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Elvis Presley & Public Enemy – From Elvis in Memphis (1969) and Apocalypse 91… The Enemy Strikes Black (1991)

November 23, 2015


exemplary artwork by sarca @ caughtmegaming

Into the Black Artist #1: Venom

Into the Black Artist #2: Joni Mitchell

Into the Black Artist #3: Manic Street Preachers

Into the Black Artists #4 & #5: Elvis Presley & Public Enemy
(Elvis’s Long Black Limousine & the PE album title)


[Albums 436 & 437/1001]

Some might say these artists could not be more different.

I say, perhaps to the chagrin of the PE, they could not be more inextricably linked.

Out of respect for your time, I’ll only focus on a handful of the parallels with these 2 records.

Legacy = Cemented220px-ElvisinMemphis

A decade earlier, Elvis was a hero to most. By the late 60s, his stock wasn’t exactly skyrocketing. Following a myriad of mediocre movies, the message was clear with the release of From Elvis in Memphis: to quote Rafiki in the Lion King, the King has returned.

In the case of Public Enemy, don’t call Apocalypse a comeback; they’d been here 4 years. Album #4 was more a case of retaining than reclaiming past glory.

In both cases, mission accomplished.


The Last Hurrah220px-PublicEnemyApocalypse91

As the 1969 tune Spinning Wheel observed, what goes up, must come down; these albums represent the final peak for each artist.

Did it seem like the beginning of the decline at the time? I’ll never know, as I’m experiencing both for the first time in 2015.

But dissecting it after the fact, perhaps there were clues.


Bizarre Track 12 Choices

Now a song about a vicious cycle of poverty, crime, and violence “in the ghetto” would not have surprised me on a Public Enemy CD. It did catch me off guard however as the closing track from Elvis. It’s not a bad song per se and it’s an irrefutably important topic. It’s just such a curious choice for a closing track; the song was a lyrical left turn in the running order and Elvis just seemed like a strange choice for the narrator.

Sort of like having Flavor Flav discussing ethical journalism in A Letter To The New York Post. I see his point about newspapers selling papers by starting controversy and cashing in on his fame (see Axl Rose’s Get in the Ring rant, also from 1991). In Flav’s case however, his response to allegations of domestic abuse made, to borrow a Chuck D line, ‘no GD sense at all.’ For the first time I could recall, PE seemed unconvincing, and that was a crack in the armor I didn’t expect to see.

And In The End

However curious, neither track could derail its parent album.

The masses had good reason to eagerly welcome Elvis back again (even if he never meant much to Chuck D). Apocalypse’s critical and commercial success was equally well-deserved.

Though I wouldn’t crown either of these records as album of their respective years, it’s more a reflection of the strength of their release years (’69 and ’91) than any weakness in the records.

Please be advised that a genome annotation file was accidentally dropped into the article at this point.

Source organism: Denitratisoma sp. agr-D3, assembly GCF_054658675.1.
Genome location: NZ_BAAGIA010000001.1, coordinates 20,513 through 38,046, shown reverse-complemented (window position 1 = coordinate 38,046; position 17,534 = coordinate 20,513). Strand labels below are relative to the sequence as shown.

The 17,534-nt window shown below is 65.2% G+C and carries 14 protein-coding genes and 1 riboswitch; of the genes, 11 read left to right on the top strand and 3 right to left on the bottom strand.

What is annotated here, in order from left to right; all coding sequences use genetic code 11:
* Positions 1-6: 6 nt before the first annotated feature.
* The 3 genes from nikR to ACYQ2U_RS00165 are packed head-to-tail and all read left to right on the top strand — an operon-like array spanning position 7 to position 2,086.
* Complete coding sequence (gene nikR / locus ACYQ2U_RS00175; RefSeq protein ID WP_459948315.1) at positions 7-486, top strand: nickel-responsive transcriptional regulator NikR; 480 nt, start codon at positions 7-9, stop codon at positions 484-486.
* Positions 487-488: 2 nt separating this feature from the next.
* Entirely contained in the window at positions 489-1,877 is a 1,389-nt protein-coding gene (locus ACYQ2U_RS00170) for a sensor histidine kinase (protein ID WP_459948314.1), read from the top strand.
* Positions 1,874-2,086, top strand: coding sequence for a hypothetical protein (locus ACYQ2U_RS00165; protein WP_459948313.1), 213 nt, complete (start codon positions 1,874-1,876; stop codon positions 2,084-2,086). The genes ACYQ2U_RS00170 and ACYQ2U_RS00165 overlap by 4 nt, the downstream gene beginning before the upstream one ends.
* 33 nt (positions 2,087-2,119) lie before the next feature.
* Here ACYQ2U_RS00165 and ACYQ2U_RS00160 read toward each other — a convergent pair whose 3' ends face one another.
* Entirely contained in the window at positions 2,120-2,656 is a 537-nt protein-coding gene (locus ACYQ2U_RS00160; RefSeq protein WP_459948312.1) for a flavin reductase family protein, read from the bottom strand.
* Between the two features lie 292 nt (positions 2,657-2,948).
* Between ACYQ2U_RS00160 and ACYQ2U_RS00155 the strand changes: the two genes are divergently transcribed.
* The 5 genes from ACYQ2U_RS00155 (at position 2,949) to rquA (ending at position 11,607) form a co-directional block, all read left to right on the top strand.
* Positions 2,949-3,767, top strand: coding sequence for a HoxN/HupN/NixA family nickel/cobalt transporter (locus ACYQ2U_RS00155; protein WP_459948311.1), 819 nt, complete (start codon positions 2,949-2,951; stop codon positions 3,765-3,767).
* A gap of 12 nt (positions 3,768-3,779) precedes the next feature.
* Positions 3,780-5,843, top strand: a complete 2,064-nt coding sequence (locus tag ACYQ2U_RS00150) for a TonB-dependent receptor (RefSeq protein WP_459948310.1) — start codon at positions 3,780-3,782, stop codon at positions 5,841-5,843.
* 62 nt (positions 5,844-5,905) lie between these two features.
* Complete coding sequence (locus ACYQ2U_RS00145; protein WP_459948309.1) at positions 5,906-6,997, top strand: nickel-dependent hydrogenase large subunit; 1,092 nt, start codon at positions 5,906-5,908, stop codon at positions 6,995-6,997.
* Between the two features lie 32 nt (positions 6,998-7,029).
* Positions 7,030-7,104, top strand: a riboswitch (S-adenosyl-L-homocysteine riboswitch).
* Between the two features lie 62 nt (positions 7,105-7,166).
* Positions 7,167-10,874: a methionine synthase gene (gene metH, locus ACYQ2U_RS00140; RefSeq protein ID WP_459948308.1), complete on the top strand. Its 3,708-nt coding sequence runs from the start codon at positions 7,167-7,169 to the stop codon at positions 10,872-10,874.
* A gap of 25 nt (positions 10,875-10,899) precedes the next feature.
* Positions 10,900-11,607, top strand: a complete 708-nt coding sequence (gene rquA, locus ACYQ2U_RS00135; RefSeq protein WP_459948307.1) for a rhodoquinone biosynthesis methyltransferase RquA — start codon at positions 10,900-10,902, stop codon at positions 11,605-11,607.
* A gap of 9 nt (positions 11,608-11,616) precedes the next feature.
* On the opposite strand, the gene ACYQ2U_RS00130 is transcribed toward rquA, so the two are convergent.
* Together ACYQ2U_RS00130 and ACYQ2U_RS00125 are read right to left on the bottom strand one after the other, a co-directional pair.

From → 1960s, 1990s

  1. Interesting contrast!

  2. ianbalentine permalink

    I love that Public Enemy album, it’s my favorite of theirs by far (controversial, I know). My wife is the Elvis fan, although I can appreciate his stuff, particularly his 50’s output. Like Mike, I found this comparison very interesting.

    • My Thanks Ian – I’d likely still give the title to FOABP but Apocalypse isn’t far behind!

  3. Nice contrast Geoff, but this is a walkover contest for me. Apocalypse has one of my fave opening tracks ever, on any LP – love ‘Lost At Birth’ – I could run through walls after playing that 3 or 4 times in a row! Apocalypse also has the Anthrax/PE collab too – wow, another all-timer for me.

    In fact add in ‘Shut em Down’ and ‘By The Time …’ and I’m sorry but I’m totally in Chuck’s camp on the whole Elvis thang.

    • Yes Joe – the bookends here are solid! Since the project began, I’m upgraded Elvis from “never meant ___ to me” to a line from Community, “I see the appeal but I wouldn’t stand in line for it”

      Whereas with PE, I still feel like Ice Cube in Burn Hollywood Burn, “Ice Cube (Geoff) is down with the PE!”

  4. Zack permalink

    If I had a nickel for every time someone compared Elvis and Public Enemy…
    I’d have 5 cents.

  5. What about this, initially:

    E P P E

  6. Or even:
    P E E P

  7. Jeez Geoff, when you set yourself a challenge, you don’t mess around! Never in a million years would I (or many people, surely) think to link these two artists. But this is why we stay tuned to your excellent blog. Always a stellar read.

    I like both of these artists a lot, by themselves. More for my melting pot! Thanks to your post, I am rocking PE as I type this. Yes.

    So very well done!

  8. Interesting comparison, Geoff.

    I was just chatting about EP the other day, actually. I love some of the early stuff, but aside from individual tracks, I don’t really rate much beyond the first album for RCA (an album which is a bit patchy, but has great energy. The whole jump suit parody EP makes me a tad nauseous.

    PE, though … I can hit their albums often. Not sure where I’d rank this one amog their others, but it’s certainly a winner.

    • Yes perhaps it’s wisest to say farewell to Elvis in ’69, the latter years didn’t exactly speak to me either!
      I now have Elvis Presley, Elvis is Back, and From Elvis in Memphis – I feel like that’s sufficient for now.

Trackbacks & Pingbacks

  1. Tom Waits – Rain Dogs (1985) | 1001albumsin10years
  2. More like 563 Albums in 6 years! | 1001albumsin10years
  3. MC Solaar – Qui Sème le Vent Récolte le Tempo (1991) | 1001albumsin10years
  4. Ice Cube – The Predator (1992) | 1001albumsin10years
  5. Robert Wyatt – Rock Bottom (1974) | 1001albumsin10years
  6. 1969 | 1001albumsin10years
  7. 1991 | 1001albumsin10years

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